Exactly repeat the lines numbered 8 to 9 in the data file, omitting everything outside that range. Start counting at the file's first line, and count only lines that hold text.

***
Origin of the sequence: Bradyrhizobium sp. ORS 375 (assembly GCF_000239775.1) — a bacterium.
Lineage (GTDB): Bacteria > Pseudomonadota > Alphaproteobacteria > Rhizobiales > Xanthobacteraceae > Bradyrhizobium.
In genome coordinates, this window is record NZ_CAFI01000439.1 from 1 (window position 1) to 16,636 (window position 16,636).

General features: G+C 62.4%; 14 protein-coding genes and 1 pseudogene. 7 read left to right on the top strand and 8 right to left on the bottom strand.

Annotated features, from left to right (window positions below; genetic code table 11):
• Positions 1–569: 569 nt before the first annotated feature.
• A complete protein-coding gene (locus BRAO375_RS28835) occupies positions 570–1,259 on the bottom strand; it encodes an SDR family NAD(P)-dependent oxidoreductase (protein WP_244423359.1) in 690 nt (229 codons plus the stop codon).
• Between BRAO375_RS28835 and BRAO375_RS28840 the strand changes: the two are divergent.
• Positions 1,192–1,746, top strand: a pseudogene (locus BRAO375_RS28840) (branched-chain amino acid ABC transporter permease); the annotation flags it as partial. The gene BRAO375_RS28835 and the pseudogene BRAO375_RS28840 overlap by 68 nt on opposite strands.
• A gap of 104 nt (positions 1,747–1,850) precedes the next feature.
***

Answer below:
• Between BRAO375_RS28835 and BRAO375_RS28840 the strand changes: the two are divergent.
• Positions 1,192–1,746, top strand: a pseudogene (locus BRAO375_RS28840) (branched-chain amino acid ABC transporter permease); the annotation flags it as partial. The gene BRAO375_RS28835 and the pseudogene BRAO375_RS28840 overlap by 68 nt on opposite strands.